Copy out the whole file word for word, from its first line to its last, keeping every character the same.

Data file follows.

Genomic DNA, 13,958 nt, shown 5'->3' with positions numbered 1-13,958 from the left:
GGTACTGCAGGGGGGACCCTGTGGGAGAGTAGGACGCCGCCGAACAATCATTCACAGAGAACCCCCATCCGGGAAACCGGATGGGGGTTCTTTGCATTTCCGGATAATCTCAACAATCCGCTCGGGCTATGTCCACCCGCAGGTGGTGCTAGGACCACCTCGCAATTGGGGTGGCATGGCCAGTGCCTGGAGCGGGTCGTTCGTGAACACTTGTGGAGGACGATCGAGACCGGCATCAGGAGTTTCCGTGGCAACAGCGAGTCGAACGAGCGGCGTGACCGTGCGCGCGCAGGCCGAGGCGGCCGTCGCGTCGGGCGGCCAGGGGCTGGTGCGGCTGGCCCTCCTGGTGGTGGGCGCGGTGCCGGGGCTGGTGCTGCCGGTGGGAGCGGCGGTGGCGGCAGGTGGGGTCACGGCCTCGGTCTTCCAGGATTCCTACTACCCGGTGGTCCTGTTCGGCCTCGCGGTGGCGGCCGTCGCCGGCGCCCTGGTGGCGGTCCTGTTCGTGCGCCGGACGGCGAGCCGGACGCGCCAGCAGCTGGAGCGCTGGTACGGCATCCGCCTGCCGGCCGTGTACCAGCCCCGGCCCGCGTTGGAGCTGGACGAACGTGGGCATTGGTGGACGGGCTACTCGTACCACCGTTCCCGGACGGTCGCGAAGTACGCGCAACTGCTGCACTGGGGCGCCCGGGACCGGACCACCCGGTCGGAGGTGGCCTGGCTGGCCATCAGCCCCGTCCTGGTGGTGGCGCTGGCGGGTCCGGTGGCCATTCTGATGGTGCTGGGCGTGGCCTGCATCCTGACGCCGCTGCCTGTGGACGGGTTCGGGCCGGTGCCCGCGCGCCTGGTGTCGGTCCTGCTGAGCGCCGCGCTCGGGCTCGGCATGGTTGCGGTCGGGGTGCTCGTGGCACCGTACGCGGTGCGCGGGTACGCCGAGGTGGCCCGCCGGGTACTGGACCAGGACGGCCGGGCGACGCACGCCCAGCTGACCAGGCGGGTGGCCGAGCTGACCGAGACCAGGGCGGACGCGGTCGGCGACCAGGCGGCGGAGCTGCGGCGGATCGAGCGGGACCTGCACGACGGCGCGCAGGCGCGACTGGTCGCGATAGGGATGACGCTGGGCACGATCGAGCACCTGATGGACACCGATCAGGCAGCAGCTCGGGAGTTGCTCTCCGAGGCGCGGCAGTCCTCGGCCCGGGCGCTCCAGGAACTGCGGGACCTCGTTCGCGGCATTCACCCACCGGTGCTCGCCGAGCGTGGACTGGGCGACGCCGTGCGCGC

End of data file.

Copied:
Genomic DNA, 13,958 nt, shown 5'->3' with positions numbered 1-13,958 from the left:
GGTACTGCAGGGGGGACCCTGTGGGAGAGTAGGACGCCGCCGAACAATCATTCACAGAGAACCCCCATCCGGGAAACCGGATGGGGGTTCTTTGCATTTCCGGATAATCTCAACAATCCGCTCGGGCTATGTCCACCCGCAGGTGGTGCTAGGACCACCTCGCAATTGGGGTGGCATGGCCAGTGCCTGGAGCGGGTCGTTCGTGAACACTTGTGGAGGACGATCGAGACCGGCATCAGGAGTTTCCGTGGCAACAGCGAGTCGAACGAGCGGCGTGACCGTGCGCGCGCAGGCCGAGGCGGCCGTCGCGTCGGGCGGCCAGGGGCTGGTGCGGCTGGCCCTCCTGGTGGTGGGCGCGGTGCCGGGGCTGGTGCTGCCGGTGGGAGCGGCGGTGGCGGCAGGTGGGGTCACGGCCTCGGTCTTCCAGGATTCCTACTACCCGGTGGTCCTGTTCGGCCTCGCGGTGGCGGCCGTCGCCGGCGCCCTGGTGGCGGTCCTGTTCGTGCGCCGGACGGCGAGCCGGACGCGCCAGCAGCTGGAGCGCTGGTACGGCATCCGCCTGCCGGCCGTGTACCAGCCCCGGCCCGCGTTGGAGCTGGACGAACGTGGGCATTGGTGGACGGGCTACTCGTACCACCGTTCCCGGACGGTCGCGAAGTACGCGCAACTGCTGCACTGGGGCGCCCGGGACCGGACCACCCGGTCGGAGGTGGCCTGGCTGGCCATCAGCCCCGTCCTGGTGGTGGCGCTGGCGGGTCCGGTGGCCATTCTGATGGTGCTGGGCGTGGCCTGCATCCTGACGCCGCTGCCTGTGGACGGGTTCGGGCCGGTGCCCGCGCGCCTGGTGTCGGTCCTGCTGAGCGCCGCGCTCGGGCTCGGCATGGTTGCGGTCGGGGTGCTCGTGGCACCGTACGCGGTGCGCGGGTACGCCGAGGTGGCCCGCCGGGTACTGGACCAGGACGGCCGGGCGACGCACGCCCAGCTGACCAGGCGGGTGGCCGAGCTGACCGAGACCAGGGCGGACGCGGTCGGCGACCAGGCGGCGGAGCTGCGGCGGATCGAGCGGGACCTGCACGACGGCGCGCAGGCGCGACTGGTCGCGATAGGGATGACGCTGGGCACGATCGAGCACCTGATGGACACCGATCAGGCAGCAGCTCGGGAGTTGCTCTCCGAGGCGCGGCAGTCCTCGGCCCGGGCGCTCCAGGAACTGCGGGACCTCGTTCGCGGCATTCACCCACCGGTGCTCGCCGAGCGTGGACTGGGCGACGCCGTGCGCGC